5 Tips to Thrive While Sheltering In Place with Children of Trauma

Written by: Archibald Project Co-Founder, Whitney Runyon

Written by: Archibald Project Co-Founder, Whitney Runyon

Dear Adoptive/Foster Parent,

Adoption and Foster Care can be hard in everyday “normal” life. But now, any morsel of “normal” we’ve managed to create has been tossed out the window. And if we know anything about parenting children of trauma, it’s that our children thrive in routine and knowing what’s to come. But what was the first thing taken from all of our families when COVID-19 hit? Routine and knowing what was coming.

So now, a child who has experienced trauma and already might be living in a current state of anxiety or heightened nerves, is completely thrown off. Our children’s world has yet again, been swept from under their feet.

Now add your own fears, your own stressors of working from home, becoming teacher over night, not having any alone time, trying to ensure there’s food on the table, making sure everyone is safe all while trying to help your child regulate in this uncertain time.

It’s hard. And we know this because we are right there with you.

But there is hope and we believe we can thrive in this season…or at least make it until we come out of isolation and get outside help!

Here are a few things we’ve been implementing that have helped our family find a bit or normalcy and regulation. 

  1. You must move your body. I’m not talking about marathon training or aiming for weight loss, but there is scientific evidence that says exercise reduces stress and anxiety. If you have help during this season have someone watch the kids while you get outdoors and move. Walk, run or do a combination of both for 30 minutes minimum. If you don’t have help, take your kids with you. When my husband is working I’ll pack up the minivan and head to a field (sometimes with kicking and screaming kids). I bribe them, because let’s be honest, all normal parenting is out the window. If they do 5 laps they get half of a little cup of ice cream, if they do 10 laps they get the whole cup. Boom! Need help knowing what to do? Peloton App has a free subscription for 30 days and I’m not kidding it got me back into running and I’m so thankful. You do not have to have a bike or any equipment to utilize this program. Also, not sponsored, just love them!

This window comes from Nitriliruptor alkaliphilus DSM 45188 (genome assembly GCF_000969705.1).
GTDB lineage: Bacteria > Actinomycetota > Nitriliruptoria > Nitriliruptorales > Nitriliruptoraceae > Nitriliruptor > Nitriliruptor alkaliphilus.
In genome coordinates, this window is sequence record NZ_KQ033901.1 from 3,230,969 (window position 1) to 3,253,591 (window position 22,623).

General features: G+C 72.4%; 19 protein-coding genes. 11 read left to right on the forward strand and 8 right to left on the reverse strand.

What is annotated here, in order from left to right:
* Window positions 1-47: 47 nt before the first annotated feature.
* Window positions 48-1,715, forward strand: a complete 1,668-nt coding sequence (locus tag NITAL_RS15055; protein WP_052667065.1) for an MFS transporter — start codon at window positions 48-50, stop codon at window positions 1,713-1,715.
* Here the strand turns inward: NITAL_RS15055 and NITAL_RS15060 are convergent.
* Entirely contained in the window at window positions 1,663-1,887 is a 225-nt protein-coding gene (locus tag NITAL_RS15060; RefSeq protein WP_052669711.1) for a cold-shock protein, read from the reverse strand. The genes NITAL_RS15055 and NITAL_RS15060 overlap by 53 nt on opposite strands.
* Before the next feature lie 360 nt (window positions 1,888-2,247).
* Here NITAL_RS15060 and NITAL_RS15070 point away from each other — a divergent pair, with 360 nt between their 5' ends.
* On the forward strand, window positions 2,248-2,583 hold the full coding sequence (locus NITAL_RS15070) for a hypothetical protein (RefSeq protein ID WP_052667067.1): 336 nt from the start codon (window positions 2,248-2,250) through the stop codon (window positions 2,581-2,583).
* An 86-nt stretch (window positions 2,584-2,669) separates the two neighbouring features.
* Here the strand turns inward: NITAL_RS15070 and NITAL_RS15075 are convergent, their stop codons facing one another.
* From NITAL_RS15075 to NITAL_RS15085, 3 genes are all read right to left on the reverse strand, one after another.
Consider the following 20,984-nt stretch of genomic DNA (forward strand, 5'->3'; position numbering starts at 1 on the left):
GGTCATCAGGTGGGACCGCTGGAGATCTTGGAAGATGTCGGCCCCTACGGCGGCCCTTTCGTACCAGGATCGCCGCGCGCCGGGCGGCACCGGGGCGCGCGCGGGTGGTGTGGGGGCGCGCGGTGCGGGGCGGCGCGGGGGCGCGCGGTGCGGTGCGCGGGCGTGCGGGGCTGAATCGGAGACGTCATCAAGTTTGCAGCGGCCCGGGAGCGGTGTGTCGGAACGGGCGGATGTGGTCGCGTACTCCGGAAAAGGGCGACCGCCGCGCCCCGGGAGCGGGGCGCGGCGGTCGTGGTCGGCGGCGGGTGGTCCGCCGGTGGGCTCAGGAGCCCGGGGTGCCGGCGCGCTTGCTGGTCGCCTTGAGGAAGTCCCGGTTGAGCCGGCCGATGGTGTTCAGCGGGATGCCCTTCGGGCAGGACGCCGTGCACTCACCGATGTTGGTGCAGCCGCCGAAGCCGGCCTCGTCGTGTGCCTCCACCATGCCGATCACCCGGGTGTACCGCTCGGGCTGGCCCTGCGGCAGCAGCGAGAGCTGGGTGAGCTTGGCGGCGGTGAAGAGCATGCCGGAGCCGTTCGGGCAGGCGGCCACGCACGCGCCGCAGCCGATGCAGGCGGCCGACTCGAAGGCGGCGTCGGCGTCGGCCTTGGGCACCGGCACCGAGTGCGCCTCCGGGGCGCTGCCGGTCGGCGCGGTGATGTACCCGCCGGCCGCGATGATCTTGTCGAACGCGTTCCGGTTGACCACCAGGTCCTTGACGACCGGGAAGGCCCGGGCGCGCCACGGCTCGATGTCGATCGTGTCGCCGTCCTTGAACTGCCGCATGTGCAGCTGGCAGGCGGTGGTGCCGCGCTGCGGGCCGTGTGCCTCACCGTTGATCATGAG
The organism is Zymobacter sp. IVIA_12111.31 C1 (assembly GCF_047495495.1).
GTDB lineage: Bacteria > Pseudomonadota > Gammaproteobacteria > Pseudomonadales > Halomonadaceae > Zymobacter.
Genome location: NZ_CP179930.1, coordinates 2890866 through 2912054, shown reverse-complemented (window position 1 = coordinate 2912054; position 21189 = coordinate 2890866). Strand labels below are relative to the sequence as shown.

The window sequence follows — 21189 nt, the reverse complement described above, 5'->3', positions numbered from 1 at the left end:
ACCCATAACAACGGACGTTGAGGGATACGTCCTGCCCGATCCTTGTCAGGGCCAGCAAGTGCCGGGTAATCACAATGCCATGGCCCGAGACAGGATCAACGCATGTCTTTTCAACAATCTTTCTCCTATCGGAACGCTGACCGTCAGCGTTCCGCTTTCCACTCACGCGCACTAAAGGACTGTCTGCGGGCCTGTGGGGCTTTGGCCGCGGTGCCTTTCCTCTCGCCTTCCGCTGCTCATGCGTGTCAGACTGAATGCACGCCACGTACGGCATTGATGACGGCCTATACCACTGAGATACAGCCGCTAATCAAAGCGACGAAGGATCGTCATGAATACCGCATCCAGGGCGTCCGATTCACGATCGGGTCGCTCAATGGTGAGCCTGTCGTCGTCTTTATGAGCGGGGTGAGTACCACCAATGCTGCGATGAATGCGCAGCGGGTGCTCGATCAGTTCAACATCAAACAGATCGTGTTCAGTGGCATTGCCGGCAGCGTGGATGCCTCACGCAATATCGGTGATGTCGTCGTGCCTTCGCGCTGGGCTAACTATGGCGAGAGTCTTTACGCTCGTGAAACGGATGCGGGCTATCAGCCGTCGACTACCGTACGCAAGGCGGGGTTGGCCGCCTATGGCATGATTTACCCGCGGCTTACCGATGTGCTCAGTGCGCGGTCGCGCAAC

2. Lower your standards of parenting. We put so much pressure on ourselves as parents, especially when we are working on bonding and attachment and felt safety and trying to help our kids regulate. They say screen time isn’t ideal for children of trauma but neither is a parent who is overstressed and not sleeping. So loosen the reigns a bit. Let them have a screen or a show, or however many you need to help regulate yourself so that you can jump back in the game and pour out patience and gentleness. Remember, it’s better for a child to have a safe and loving caregiver to heal from their past than worrying about them getting a few extra hours on a screen.
  3. Give yourself positive affirmations. My therapist told me that when we do good things as parents that we need to stop in the moment, close our eyes and tell ourself what we did that was good. Kind of like what we do with our kids when they do something good! “Wow, you just showed really good patience. That was really hard and so and so was not acting logical but you did not explode but you extended empathy. You are a good mom/dad.” These little practices, as silly as they might feel, change our brain and enable us to endure more stressful moments. It’s like if there was a running faucet with a tiny cup trying to catch the constant flow of water, the water is the stress, the cup is you: the more kind words you speak into yourself the bigger your cup gets and the more water you can catch.
  4. Get 8 hours of sleep. I know this might not be possible for some people, but if at all possible, please try. If I get less than 6 hours a night I’m a complete monster to my children. I can’t handle their mood swings and outbursts and I have zero compassion. Why? Because a lack of sleep leads to an increase in cortisol levels, and increased cortisol levels leads to depression, anxiety, hormone irregularity, and many more health problems. Need practical help? Get a light alarm clock so children know (based on color) when they are allowed to leave their room. But perhaps that won’t work because a strong willed child won’t obey the clock…(been there, still there)…so I go to bed earlier than I normally do. I have to be in bed by 10 or 10:30 because I know I will be woken up once or twice in the night and I know one of my kids will be up by 7/7:30…So if I need 8 hours…I have to be strict with my own bedtime. Need help falling asleep? Here’s an article that some people I know have used…
  5. Remember that this too shall pass. Do not, and I repeat, do not get stuck in the mindset that this season will last forever. Yes, things are hard, but I promise you shelter in place, doing life alone will not last forever. I’ve been in a similar situation, it lasted 7 months and I am forever changed by that time. But what I learned from those 7 months is that the pain will lessen and the hardships change and you will get help and your kids will get help and this season will end.

You can do this. We believe in you!

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